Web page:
Today, organizations likely face the same challenges as many of our large complex accounts. Specifically, they would like to be in a position to anticipate market changes and shifts in customer sentiments or preferences while continuing to not only outpace the competition, but also disruptions in their space.
Companies employ strategies to deliver business value by leveraging the following technologies to engage customers:
Mobile – MDM and MADP (Mobile Device Management and Mobile Application Development Platform)
Big data – including NoSQL, which is sometimes referred to as not just SQL
The goal is to access applications and data from anywhere, globally. No matter the size of the enterprise, companies want to be nimble (if not the most nimble, at least nimble enough to be able to quickly respond to global business trends as they develop).
To do this, organizations need to tap into vast amounts of both structured and unstructured data to provide a competitive edge. The ability to instantly access information at the right time to make effective decisions means that organizations need to be able to manage larger volumes and greater variety of data at a velocity that allows them to stay ahead of trends. The goal is to move beyond intuition and instinct to gather and act upon information of all types (volume and variety), as... [Continue Reading]
IBM Edge2014 – The premier event for infrastructure innovation (May 19-23) is in full swing in Las Vegas. As we have already seen the excitement on day 1 and day 2 at Edge, yesterday (the third day of the event) was no exception. More than 4200 attendees from 1009 companies across 22 industries and 55 countries made it to the event to discover latest technologies and share best practices in infrastructure innovation. Let’s take a quick look at what all happened yesterday at Edge2014:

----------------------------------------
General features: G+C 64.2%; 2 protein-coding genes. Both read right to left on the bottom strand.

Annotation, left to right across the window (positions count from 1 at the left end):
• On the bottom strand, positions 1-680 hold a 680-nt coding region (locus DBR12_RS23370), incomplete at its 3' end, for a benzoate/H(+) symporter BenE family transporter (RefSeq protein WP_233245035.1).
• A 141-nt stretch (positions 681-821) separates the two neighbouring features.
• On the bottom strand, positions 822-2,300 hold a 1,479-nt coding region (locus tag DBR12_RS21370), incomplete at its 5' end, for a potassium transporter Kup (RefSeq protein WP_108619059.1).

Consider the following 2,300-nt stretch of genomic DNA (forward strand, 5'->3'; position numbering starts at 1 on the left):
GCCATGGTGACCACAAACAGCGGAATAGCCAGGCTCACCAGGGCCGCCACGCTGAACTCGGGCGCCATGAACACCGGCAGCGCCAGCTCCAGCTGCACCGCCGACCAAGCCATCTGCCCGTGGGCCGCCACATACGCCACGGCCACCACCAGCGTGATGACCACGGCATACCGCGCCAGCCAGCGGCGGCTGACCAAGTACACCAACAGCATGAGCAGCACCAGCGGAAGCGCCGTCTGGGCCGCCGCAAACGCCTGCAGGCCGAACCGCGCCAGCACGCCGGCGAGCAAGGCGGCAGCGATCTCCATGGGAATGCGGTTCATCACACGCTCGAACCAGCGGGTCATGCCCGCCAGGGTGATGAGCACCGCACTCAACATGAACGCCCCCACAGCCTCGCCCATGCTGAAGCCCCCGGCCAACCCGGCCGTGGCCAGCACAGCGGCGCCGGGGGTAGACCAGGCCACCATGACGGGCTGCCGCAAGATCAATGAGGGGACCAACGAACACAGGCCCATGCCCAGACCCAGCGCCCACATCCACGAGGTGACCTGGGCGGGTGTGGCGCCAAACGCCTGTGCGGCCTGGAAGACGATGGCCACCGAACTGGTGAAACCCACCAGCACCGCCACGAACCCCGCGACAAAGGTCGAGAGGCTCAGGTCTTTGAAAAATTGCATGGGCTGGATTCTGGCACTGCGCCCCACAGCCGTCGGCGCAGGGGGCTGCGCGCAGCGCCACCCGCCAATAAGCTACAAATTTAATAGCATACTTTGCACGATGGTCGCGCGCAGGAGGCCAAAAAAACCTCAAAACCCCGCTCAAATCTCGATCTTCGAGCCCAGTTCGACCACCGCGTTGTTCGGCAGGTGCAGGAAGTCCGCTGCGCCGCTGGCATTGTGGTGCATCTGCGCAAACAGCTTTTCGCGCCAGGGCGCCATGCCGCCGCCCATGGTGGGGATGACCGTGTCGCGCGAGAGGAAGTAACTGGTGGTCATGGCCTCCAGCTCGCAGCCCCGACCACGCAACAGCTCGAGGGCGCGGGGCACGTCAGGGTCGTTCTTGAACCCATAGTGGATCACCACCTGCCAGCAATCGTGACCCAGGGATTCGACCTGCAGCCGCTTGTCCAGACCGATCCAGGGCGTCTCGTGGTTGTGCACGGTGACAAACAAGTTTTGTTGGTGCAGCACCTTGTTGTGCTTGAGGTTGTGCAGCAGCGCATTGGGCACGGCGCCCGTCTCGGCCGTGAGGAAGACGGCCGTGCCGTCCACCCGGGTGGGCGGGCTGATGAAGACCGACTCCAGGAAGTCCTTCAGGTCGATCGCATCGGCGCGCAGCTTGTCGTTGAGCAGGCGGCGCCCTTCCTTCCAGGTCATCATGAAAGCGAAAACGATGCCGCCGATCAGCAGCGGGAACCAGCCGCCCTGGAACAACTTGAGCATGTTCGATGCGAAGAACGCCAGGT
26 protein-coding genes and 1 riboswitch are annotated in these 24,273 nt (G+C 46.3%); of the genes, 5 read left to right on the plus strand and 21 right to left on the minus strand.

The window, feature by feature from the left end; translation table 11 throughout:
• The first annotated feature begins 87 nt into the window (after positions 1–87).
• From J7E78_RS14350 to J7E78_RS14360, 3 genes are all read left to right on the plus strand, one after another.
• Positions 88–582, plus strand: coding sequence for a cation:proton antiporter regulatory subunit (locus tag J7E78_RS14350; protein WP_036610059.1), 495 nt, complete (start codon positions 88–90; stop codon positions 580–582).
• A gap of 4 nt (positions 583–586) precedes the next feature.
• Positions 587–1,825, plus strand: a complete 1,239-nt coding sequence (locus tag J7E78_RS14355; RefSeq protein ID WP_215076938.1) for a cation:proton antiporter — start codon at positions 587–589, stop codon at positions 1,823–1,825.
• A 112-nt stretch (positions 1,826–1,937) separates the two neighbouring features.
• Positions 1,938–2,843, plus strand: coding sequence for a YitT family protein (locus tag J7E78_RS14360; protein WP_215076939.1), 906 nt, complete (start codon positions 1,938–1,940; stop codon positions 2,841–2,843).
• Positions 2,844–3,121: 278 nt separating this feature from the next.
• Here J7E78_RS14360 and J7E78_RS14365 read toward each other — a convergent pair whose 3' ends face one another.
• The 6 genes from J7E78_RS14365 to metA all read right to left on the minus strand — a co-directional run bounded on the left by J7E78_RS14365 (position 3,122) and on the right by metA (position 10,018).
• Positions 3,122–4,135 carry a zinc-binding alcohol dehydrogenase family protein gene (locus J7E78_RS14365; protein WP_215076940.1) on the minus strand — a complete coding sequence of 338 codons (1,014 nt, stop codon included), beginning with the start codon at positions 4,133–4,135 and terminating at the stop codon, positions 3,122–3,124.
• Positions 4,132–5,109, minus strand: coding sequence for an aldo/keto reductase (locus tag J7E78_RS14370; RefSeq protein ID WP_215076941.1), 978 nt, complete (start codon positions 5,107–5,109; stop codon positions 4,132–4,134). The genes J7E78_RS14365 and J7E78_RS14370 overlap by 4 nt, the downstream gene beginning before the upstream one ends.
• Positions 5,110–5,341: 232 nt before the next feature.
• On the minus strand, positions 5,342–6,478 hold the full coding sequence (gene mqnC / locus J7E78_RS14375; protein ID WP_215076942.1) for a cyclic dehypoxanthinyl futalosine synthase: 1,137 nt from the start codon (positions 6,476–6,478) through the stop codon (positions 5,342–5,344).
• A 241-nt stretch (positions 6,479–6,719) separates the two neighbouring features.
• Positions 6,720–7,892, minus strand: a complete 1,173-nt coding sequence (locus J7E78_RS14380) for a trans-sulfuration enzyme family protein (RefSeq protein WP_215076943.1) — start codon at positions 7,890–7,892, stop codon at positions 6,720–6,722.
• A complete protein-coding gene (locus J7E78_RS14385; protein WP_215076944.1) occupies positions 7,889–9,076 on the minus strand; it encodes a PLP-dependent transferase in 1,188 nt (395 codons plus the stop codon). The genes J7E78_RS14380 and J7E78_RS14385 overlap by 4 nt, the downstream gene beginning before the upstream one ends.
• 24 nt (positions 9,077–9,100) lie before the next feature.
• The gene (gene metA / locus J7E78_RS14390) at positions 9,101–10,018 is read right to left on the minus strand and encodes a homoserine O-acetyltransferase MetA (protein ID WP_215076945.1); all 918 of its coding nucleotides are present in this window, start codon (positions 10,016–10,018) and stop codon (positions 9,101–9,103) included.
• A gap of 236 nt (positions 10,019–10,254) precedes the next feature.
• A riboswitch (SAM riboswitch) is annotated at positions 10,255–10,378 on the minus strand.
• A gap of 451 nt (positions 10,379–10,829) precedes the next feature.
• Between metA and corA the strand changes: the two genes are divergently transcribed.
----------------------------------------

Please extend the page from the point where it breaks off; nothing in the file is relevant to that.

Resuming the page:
More than 150 expert technical sessions and hands-on labs were held spanning 14 technical tracks including Software Defined Environments (SDE) and Storage . Attendees were able to get unparalleled technical education plus numerous opportunities to expand their professional network. With IBM’s latest announcements around SDE and storage, we got to see lot of excitements among our participants. Additionally, the Edge2014 Solution Center featured exhibits from more than 50 sponsors plus the IBM Infrastructure Matters Zone. Attendees got real-life experience to explore the products and personally interact with experts. No doubt, the solution center fetched huge traffic and excitement to learn more about IBM latest innovations.
At the Winning Edge, IBM Systems & Technology Group (STG) Specialty Business Partners and IBM Sellers were invited and offered an exclusive... [Continue Reading]
IBM Edge2014 – The premier event for infrastructure innovation is making waves in Las Vegas. On Tuesday (the second day of the event), more than 4200 technology leaders and practitioners from all industries participated to sharpen their expertise, discover the latest technologies, and share best practices in infrastructure innovation. Here are the key highlights:
General Session Day 2: Creating an Agile Infrastructure
The second day of Edge2014 started off with the General Session: Creating an Agile Infrastructure . While General Session Day 1: “ Infrastructure Innovation that Matters ” discussed the what and why aspects of it, the General Session Day 2 focused on how IBM solutions can deliver on the promise of infrastructure’s value through the lens of cloud, analytics, mobile and social. The session was moderated by Stephen Leonard – General Manager, Sales IBM Systems & Technology Group (STG), and brought together top IBM client and executives like Chris O’Connor - Vice President, IBM Cloud & Smarter Infrastructure, Arvind Krishna – General Manager, Development and Manufacturing, IBM STG, Maria Winans, Vice President, IBM Social Business who delivered insights on infrastructure innovations.
The session explained how to simplify, accelerate and deliver IT in the era of cloud, big data, mobile and social. For instance, during the session Maria Winans -Vice President, IBM... [Continue Reading]
IBM Edge 2014 event kicked off yesterday May 19th 2014 in Las Vegas, bringing together more than 4200 technology leaders and practitioners from across the world to learn and discover the latest in infrastructure innovation. Let’s take a look at some of the exciting events that took place yesterday: